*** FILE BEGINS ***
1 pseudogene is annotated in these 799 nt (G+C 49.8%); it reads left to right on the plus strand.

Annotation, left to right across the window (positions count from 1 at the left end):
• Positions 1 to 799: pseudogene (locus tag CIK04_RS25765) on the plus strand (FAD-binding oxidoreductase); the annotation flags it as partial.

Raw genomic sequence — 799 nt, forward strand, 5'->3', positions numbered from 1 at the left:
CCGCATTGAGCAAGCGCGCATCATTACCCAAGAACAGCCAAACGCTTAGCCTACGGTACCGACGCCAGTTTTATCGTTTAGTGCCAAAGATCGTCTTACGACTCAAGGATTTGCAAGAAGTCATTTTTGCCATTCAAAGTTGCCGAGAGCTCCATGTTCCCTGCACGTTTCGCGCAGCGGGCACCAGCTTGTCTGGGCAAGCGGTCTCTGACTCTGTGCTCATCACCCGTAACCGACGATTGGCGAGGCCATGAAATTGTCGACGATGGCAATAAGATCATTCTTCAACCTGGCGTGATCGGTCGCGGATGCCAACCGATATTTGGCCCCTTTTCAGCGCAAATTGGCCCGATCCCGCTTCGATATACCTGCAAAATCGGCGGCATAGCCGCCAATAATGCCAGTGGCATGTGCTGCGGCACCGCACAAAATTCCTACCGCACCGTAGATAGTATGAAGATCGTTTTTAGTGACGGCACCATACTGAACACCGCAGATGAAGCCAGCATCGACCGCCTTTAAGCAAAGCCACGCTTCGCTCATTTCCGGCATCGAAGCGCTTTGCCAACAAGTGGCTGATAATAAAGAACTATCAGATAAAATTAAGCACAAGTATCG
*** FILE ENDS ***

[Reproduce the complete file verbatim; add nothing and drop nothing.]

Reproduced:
1 pseudogene is annotated in these 799 nt (G+C 49.8%); it reads left to right on the plus strand.

Annotation, left to right across the window (positions count from 1 at the left end):
• Positions 1 to 799: pseudogene (locus tag CIK04_RS25765) on the plus strand (FAD-binding oxidoreductase); the annotation flags it as partial.

Raw genomic sequence — 799 nt, forward strand, 5'->3', positions numbered from 1 at the left:
CCGCATTGAGCAAGCGCGCATCATTACCCAAGAACAGCCAAACGCTTAGCCTACGGTACCGACGCCAGTTTTATCGTTTAGTGCCAAAGATCGTCTTACGACTCAAGGATTTGCAAGAAGTCATTTTTGCCATTCAAAGTTGCCGAGAGCTCCATGTTCCCTGCACGTTTCGCGCAGCGGGCACCAGCTTGTCTGGGCAAGCGGTCTCTGACTCTGTGCTCATCACCCGTAACCGACGATTGGCGAGGCCATGAAATTGTCGACGATGGCAATAAGATCATTCTTCAACCTGGCGTGATCGGTCGCGGATGCCAACCGATATTTGGCCCCTTTTCAGCGCAAATTGGCCCGATCCCGCTTCGATATACCTGCAAAATCGGCGGCATAGCCGCCAATAATGCCAGTGGCATGTGCTGCGGCACCGCACAAAATTCCTACCGCACCGTAGATAGTATGAAGATCGTTTTTAGTGACGGCACCATACTGAACACCGCAGATGAAGCCAGCATCGACCGCCTTTAAGCAAAGCCACGCTTCGCTCATTTCCGGCATCGAAGCGCTTTGCCAACAAGTGGCTGATAATAAAGAACTATCAGATAAAATTAAGCACAAGTATCG